Heat oven to 200 degrees F.
Heat the safflower oil in a 5-quart Dutch oven over high heat until it reaches 320 degrees.
Using a V-slicer with a wide blade, slice the potatoes with the skin on. Place in a large bowl with cold water.
In a bowl, whisk together the flour, baking powder, salt, cayenne pepper, and Old Bay seasoning. Whisk in the beer until the batter is completely smooth and free of any lumps. Refrigerate for 15 minutes. Note: The batter can be made up to 1 hour ahead of time.
Drain potatoes thoroughly, removing any excess water. When oil reaches 320 degrees, submerge the potatoes in the oil. Working in small batches, fry for 2 to 3 minutes until they are pale and floppy. Remove from oil, drain, and cool to room temperature.
Increase the temperature of the oil to 375 degrees. Re-immerse fries and cook until crisp and golden brown, about 2 to 3 minutes. Remove and drain on roasting rack. Season with kosher salt while hot and hold in the oven.
Allow oil to return to 350 degrees. Lightly dredge fish strips in cornstarch. Working in small batches, dip the fish into batter and immerse into hot oil. When the batter is set, turn the pieces of fish over and cook until golden brown, about 2 minutes. Drain the fish on the roasting rack. Serve with malt vinegar.
1/2 cup solid vegetable shortening
1 cup firmly-packed brown sugar
1/4 cup unsweetened cocoa
2 cups all-purpose flour
1 teaspoon baking soda
1 teaspoon salt
1 teaspoon pure vanilla extract
1 cup milk
Whoopie Pie Filling (see recipe below)
Preheat oven to 350 degrees F. Lightly grease baking sheets. In a large bowl, cream together shortening, sugar, and egg.
In another bowl, combine cocoa, flour, baking powder, baking soda, and salt.
In a small bowl, stir the vanilla extract into the milk. Add the dry ingredients to the shortening mixture, alternating with the milk mixture; beating until smooth.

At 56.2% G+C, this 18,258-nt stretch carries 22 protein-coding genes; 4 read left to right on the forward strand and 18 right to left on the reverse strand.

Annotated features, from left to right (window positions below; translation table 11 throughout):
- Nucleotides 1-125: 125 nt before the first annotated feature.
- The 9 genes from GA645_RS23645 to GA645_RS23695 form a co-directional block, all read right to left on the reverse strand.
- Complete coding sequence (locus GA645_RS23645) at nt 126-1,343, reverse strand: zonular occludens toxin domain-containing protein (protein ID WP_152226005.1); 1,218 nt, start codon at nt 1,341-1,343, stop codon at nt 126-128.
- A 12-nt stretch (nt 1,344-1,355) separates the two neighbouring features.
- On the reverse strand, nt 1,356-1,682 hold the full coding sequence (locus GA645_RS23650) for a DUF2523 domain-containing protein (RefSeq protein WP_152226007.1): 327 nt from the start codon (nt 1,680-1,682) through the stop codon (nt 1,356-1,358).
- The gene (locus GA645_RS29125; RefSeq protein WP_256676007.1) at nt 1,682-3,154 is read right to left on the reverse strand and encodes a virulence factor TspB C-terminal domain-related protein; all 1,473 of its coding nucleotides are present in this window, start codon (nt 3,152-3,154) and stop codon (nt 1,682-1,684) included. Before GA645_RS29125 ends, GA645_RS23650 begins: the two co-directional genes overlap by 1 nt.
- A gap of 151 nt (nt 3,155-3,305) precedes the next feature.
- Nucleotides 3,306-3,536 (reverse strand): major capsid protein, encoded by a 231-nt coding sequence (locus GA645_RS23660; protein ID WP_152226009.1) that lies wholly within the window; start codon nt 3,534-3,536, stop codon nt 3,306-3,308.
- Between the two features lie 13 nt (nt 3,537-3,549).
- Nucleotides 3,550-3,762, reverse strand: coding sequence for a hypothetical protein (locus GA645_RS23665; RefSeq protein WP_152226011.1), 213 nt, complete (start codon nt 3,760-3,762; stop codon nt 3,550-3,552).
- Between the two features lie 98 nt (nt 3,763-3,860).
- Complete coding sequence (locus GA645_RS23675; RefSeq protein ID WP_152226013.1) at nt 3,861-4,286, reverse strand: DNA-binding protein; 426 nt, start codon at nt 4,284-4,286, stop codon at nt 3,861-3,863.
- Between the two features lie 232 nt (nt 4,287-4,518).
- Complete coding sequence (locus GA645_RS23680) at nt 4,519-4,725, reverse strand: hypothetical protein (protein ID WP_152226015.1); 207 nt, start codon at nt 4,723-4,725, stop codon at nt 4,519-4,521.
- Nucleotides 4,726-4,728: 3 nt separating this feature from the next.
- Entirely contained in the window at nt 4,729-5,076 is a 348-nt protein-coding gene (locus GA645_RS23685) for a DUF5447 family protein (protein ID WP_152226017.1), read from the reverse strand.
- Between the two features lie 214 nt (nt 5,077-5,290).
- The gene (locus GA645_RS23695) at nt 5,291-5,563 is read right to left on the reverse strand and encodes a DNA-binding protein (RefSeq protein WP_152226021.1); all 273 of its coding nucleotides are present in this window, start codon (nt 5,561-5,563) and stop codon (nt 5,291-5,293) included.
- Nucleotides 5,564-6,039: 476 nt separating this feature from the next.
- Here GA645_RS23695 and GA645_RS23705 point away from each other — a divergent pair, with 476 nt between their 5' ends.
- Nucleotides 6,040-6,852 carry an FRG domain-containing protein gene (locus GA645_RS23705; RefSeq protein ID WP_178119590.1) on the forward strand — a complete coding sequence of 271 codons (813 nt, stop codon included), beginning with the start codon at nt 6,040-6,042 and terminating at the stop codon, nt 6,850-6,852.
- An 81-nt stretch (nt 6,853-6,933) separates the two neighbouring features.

Drop batter by the 1/4 cup (to make 18 cakes) onto prepared baking sheets. With the back of a spoon spread batter into 4-inch circles, leaving approximately 2 inches between each cake.
Bake 15 minutes or until they are firm to the touch. Remove from oven and let cool completely on a wire rack.
Make Whoopie Pie Filling (see recipes below).
When the cakes are completely cool, spread the flat side (bottom) of one chocolate cake with a generous amount of filling. Top with another cake, pressing down gently to distribute the filling evenly. Repeat with all cookies to make 9 pies. Let finished Whoopie Pies completely cool before wrapping. Wrap Whoopie Pies individually in plastic wrap, or place them in a single layer on a platter (do not stack them, as they tend to stick).
To freeze, wrap each Whoopie Pie in plastic wrap. Loosely pack them in a plastic freezer container and cover. To serve, defrost the wrapped whoopie pies in the refrigerator.
Makes 9 large Whoopie Pies.
Whoopie Pie Filling 1:
Some people prefer just using the Marshmallow Fluff right out of the jar and not making the below filling. Your choice.
1 cup solid vegetable shortening*
1 1/2 cups powdered (confectioner’s) sugar
2 cups Marshmallow Fluff**
1 1/2 teaspoons pure vanilla extract
* Butter may be substituted for all or part of the vegetable shortening, although traditional Whoopie Pies are made with vegetable shortening only
** Marshmallow Creme may be substituted.
In a medium bowl, beat together shortening, sugar, and Marshmallow fluff; stir in vanilla extract until well blended.